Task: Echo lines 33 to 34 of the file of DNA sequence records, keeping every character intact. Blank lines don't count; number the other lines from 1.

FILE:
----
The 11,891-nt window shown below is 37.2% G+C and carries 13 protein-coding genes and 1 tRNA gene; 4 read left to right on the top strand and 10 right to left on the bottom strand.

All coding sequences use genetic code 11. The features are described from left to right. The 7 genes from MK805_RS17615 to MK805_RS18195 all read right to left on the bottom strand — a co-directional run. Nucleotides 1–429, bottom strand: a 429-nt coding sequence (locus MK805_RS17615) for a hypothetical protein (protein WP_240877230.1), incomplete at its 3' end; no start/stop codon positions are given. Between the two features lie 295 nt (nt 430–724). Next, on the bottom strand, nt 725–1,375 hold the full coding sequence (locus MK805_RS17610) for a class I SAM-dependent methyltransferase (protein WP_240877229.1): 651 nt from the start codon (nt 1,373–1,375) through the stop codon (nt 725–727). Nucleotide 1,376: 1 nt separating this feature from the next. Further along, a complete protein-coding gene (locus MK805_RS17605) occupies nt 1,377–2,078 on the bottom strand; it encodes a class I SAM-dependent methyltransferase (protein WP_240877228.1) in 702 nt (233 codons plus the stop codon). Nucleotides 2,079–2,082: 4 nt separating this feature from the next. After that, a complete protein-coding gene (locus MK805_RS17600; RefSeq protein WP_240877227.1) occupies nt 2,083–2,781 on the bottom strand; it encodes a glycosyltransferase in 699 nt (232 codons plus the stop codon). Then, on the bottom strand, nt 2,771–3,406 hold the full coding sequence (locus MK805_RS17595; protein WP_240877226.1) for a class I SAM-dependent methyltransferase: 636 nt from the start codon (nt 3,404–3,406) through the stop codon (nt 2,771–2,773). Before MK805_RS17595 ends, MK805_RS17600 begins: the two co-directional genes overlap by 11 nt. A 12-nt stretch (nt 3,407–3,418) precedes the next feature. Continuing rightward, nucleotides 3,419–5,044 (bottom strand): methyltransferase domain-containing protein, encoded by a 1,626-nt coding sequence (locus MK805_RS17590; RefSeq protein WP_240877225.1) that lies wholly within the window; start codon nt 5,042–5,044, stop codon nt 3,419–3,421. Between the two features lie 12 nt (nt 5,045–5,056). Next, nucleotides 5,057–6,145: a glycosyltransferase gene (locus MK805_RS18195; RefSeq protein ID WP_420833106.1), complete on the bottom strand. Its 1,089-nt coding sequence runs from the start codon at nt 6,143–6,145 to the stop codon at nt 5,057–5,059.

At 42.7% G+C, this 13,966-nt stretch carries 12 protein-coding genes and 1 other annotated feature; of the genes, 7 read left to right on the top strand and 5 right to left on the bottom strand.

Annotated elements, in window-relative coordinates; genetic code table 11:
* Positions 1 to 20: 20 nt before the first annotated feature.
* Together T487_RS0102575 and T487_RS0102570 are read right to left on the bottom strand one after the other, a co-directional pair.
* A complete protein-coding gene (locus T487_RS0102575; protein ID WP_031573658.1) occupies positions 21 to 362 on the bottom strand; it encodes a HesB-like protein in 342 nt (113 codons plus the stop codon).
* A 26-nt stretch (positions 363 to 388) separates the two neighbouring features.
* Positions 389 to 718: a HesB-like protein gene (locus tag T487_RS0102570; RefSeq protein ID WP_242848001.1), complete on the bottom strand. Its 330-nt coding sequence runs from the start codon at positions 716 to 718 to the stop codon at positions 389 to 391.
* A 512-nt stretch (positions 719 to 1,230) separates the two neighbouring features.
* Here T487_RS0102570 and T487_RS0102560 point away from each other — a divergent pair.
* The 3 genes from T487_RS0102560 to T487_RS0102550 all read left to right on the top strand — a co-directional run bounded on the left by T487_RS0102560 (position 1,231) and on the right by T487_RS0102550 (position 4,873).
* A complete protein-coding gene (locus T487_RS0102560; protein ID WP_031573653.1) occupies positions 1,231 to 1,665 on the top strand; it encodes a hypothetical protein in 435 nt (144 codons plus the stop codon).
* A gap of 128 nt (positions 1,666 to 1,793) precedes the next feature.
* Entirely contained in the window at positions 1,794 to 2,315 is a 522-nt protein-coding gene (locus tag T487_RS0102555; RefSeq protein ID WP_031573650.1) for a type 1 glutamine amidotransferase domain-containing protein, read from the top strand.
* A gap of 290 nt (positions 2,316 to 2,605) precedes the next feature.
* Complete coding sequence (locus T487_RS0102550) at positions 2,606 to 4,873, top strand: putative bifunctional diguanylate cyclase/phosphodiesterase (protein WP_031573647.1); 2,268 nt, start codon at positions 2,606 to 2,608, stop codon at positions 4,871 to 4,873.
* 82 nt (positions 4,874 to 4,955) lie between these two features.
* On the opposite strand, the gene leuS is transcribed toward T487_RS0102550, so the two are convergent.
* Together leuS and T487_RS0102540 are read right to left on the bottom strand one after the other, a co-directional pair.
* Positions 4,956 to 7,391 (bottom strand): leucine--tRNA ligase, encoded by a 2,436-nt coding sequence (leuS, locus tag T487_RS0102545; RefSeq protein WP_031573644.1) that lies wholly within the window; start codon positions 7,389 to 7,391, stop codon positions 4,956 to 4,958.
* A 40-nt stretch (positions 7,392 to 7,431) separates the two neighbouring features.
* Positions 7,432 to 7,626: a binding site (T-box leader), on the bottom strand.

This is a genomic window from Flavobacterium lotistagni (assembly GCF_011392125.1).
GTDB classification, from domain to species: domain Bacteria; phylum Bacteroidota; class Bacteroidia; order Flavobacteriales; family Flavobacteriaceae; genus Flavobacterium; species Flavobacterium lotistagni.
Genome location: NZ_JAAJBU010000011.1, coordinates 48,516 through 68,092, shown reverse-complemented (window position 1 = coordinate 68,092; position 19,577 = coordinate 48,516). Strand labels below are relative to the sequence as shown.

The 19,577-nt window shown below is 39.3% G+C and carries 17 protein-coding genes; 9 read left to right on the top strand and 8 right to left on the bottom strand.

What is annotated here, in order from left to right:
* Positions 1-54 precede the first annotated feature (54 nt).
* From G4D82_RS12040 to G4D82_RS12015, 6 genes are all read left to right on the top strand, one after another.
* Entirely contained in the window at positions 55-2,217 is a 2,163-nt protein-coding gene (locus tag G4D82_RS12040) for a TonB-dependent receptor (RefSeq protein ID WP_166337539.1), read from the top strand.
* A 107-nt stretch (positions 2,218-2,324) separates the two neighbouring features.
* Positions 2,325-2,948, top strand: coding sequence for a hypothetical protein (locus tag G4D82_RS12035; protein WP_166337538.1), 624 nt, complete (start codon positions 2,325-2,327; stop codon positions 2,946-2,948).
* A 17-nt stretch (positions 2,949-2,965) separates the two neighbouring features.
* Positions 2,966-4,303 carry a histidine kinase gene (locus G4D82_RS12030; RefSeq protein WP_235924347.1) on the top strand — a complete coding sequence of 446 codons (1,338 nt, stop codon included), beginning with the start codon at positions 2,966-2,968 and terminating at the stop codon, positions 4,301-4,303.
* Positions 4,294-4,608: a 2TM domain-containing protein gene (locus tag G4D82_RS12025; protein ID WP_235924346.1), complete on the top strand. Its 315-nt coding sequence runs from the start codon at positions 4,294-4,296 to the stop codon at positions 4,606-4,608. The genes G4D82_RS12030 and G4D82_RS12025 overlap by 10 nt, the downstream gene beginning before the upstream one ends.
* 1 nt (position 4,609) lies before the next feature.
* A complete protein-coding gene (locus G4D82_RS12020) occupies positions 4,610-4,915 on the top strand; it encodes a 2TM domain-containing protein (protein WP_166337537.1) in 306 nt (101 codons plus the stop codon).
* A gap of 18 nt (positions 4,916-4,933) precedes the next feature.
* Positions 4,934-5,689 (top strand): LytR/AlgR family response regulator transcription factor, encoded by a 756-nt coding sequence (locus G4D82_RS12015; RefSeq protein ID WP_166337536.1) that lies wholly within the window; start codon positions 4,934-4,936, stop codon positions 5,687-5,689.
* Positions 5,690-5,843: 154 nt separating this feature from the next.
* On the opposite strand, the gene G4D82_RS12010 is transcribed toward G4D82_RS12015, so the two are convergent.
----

* Positions 2,325-2,948, top strand: coding sequence for a hypothetical protein (locus tag G4D82_RS12035; protein WP_166337538.1), 624 nt, complete (start codon positions 2,325-2,327; stop codon positions 2,946-2,948).
* A 17-nt stretch (positions 2,949-2,965) separates the two neighbouring features.